Significant interaction effects were observed for two maternal genes, including a well-studied variant on the methylenetetrahydrofolate reductase (MTHFR) gene associated with less efficient folate metabolism and increased levels of homocysteine, an amino acid.

Mothers of children with autism were 4.5 times more likely both to have the less efficient MTHFR 677 TT genotype and to report not taking prenatal vitamins during the period around conception than were mothers of typically developing children.

The other maternal gene variant with a significant interaction leads to decreased cystathionine-beta-synthase (CBS) activity and elevated plasma homocysteine. Increased risk for autism was also associated with other maternal gene variants associated with less efficient one-carbon metabolism, but only if the mother reported not taking the prenatal vitamins in those early months before and right after conception.

In addition, being homozygous for a common, functional variant in the child’s catechol-O-methyltransferase (COMT) gene was associated with more than seven times the estimated risk for autism in mothers who reported not taking the supplements around the time of conception, compared to children with other genotypes whose mothers did report periconceptional prenatal vitamin intake.

This gene reduces COMT enzyme activity three- to four-fold. The COMT enzyme, well known for its role in dopamine degradation, is activated during early neurodevelopment. Structural and functional brain differences have been described across COMT genotypes, particularly in the hippocampal and prefrontal cortex, regions affected by autism.

The finding, if replicated, provides a potential means of reducing the risk of having a child with autism, the authors said.

“The good news is that if this finding is replicated, it will provide an inexpensive, relatively simple evidence-based action that women can take to reduce risks for their child, which is to take prenatal vitamins as early as possible in a pregnancy and even when planning for pregnancy,” Hertz-Picciotto said.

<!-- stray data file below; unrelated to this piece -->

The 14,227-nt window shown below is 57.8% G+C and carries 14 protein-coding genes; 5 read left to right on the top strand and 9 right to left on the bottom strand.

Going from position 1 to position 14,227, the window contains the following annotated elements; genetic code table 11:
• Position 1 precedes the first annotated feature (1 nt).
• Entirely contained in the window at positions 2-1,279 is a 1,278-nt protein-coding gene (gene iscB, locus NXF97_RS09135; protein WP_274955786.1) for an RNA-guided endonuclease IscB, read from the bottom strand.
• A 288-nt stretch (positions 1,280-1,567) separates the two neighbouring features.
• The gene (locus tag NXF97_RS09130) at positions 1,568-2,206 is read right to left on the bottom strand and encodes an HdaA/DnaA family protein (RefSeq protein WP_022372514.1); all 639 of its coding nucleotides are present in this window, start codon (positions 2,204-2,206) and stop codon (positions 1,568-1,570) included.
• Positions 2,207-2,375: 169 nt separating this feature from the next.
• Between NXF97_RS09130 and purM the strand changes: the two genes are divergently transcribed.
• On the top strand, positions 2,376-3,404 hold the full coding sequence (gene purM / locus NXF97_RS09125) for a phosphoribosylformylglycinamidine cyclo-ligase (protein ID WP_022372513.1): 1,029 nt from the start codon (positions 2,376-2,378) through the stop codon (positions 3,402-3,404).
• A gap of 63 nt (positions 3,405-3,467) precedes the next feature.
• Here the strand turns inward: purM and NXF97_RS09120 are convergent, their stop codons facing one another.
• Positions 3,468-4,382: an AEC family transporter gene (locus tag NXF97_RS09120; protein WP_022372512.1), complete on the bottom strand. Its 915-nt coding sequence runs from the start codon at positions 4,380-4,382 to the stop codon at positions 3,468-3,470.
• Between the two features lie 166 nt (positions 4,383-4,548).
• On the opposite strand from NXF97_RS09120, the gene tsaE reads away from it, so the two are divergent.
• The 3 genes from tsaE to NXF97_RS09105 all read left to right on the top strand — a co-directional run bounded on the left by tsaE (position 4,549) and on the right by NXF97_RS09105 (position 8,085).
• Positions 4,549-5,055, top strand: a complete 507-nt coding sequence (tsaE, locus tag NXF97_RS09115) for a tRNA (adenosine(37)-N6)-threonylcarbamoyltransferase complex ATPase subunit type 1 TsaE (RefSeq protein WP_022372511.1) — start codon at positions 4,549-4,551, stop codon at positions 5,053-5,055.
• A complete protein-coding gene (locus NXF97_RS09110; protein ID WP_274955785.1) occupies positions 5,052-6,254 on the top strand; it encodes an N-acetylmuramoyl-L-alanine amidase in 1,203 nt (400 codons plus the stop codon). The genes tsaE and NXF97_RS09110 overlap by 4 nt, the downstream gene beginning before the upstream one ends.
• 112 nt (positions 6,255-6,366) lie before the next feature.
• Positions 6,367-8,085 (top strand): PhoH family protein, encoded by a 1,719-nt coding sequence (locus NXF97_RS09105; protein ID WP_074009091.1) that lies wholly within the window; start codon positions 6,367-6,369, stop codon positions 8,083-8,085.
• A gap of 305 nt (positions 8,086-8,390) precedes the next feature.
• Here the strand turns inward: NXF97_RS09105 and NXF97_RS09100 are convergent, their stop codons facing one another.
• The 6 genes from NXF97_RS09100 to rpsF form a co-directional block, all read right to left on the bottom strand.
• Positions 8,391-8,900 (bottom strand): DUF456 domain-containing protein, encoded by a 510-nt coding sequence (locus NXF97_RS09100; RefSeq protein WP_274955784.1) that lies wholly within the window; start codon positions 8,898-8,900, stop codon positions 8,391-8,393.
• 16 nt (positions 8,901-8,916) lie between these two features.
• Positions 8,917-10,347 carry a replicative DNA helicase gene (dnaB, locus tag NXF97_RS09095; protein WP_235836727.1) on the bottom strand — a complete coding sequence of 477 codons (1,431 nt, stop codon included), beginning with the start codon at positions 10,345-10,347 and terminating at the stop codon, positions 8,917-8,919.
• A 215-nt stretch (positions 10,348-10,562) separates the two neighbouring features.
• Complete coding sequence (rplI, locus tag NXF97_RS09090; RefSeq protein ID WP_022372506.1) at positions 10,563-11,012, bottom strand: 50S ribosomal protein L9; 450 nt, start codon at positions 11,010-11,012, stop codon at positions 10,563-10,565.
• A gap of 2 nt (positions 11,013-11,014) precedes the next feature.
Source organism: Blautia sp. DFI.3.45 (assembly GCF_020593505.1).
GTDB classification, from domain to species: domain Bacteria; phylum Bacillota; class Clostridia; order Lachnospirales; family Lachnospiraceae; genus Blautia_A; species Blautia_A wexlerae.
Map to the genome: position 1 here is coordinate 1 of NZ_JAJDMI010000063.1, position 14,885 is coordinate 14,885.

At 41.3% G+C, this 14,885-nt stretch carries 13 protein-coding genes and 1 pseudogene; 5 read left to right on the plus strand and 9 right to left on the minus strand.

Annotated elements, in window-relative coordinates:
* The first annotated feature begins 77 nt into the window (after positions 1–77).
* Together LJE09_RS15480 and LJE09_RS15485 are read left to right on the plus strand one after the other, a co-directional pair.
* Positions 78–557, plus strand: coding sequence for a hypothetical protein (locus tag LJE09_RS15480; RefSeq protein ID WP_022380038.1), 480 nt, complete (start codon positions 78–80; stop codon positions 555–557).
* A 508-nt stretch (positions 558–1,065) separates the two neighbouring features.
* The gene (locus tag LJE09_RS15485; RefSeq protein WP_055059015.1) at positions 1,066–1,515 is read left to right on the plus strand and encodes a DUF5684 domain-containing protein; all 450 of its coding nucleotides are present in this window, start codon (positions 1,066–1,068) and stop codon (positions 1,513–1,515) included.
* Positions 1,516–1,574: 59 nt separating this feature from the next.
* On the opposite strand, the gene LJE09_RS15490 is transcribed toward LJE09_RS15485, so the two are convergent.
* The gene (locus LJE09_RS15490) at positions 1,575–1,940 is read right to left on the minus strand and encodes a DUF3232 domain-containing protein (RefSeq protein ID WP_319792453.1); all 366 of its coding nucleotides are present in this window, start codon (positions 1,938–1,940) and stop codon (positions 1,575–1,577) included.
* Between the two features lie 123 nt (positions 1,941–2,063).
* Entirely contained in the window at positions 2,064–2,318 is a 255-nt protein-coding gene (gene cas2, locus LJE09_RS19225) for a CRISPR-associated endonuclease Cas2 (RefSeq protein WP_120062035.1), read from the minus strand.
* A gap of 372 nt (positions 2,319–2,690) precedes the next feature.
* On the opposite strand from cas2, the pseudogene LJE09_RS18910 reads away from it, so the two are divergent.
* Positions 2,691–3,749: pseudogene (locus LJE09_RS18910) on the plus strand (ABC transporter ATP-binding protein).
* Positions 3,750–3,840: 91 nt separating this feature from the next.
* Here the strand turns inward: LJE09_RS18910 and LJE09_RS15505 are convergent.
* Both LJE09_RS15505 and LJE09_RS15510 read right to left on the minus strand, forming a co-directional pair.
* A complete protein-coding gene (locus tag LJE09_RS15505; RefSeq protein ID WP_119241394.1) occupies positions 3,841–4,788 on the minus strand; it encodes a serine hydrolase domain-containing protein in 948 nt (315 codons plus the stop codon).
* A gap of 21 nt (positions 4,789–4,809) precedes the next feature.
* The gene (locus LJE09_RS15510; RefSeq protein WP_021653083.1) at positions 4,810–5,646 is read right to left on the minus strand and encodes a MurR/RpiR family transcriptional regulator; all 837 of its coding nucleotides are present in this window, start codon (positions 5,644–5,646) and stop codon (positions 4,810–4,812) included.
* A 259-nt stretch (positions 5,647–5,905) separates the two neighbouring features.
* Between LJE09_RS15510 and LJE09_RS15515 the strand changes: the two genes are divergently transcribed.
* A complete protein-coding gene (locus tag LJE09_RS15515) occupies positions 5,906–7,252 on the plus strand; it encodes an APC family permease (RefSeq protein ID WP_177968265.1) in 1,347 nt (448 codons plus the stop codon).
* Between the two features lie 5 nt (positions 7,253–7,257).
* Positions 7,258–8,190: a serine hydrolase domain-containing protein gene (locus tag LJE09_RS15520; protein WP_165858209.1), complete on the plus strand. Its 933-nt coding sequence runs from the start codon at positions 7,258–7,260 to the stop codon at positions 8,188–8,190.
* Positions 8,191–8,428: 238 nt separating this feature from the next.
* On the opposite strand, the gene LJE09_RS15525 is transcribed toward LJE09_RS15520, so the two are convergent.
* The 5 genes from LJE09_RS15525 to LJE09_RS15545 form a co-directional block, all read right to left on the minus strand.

Caffeine reduces muscle activity in the Fallopian tubes that carry eggs from a woman’s ovaries to her womb. “Our experiments were conducted in mice, but this finding goes a long way towards explaining why drinking caffeinated drinks can reduce a woman’s chance of becoming pregnant,” says Professor Sean Ward from the University of Nevada School of Medicine, Reno, USA. Ward’s study is published in the British Journal of Pharmacology.

Human eggs are microscopically small, but need to travel to a woman’s womb if she is going to have a successful pregnancy. Although the process is essential for a successful pregnancy, scientists know little about how eggs move through the muscular Fallopian tubes. It was generally assumed that tiny hair-like projections, called cilia, in the lining of the tubes, waft eggs along assisted by muscle contractions in the tube walls.

By studying tubes from mice, Professor Ward and his team discovered that caffeine stops the actions of specialized pacemaker cells in the wall of the tubes. These cells coordinate tube contractions so that when they are inhibited, eggs can’t move down the tubes. In fact these muscle contractions play a bigger role than the beating cilia in moving the egg towards the womb. “This provides an intriguing explanation as to why women with high caffeine consumption often take longer to conceive than women who do not consume caffeine,” says Professor Ward.

Discovering the link between caffeine consumption and reduced fertility has benefits. “As well as potentially helping women who are finding it difficult to get pregnant, a better understanding of the way Fallopian tubes work will help doctors treat pelvic inflammation and sexually-transmitted disease more successfully,” says Professor Ward. It could also increase our understanding of what causes ectopic pregnancy, an extremely painful and potentially life-threatening situation in which embryos get stuck and start developing inside a woman’s Fallopian tube (Courtesy of EurekAlert!, a service of AAAS).

OregonState.edu – EGCG – a beneficial compound found in green tea – has a powerful ability to increase the number of “regulatory T cells” that play a key role in immune function and suppression of autoimmune disease, according to new research in the Linus Pauling Institute at Oregon State University.

This may be one of the underlying mechanisms for the health benefits of green tea, which has attracted wide interest for its ability to help control inflammation, improve immune function and prevent cancer.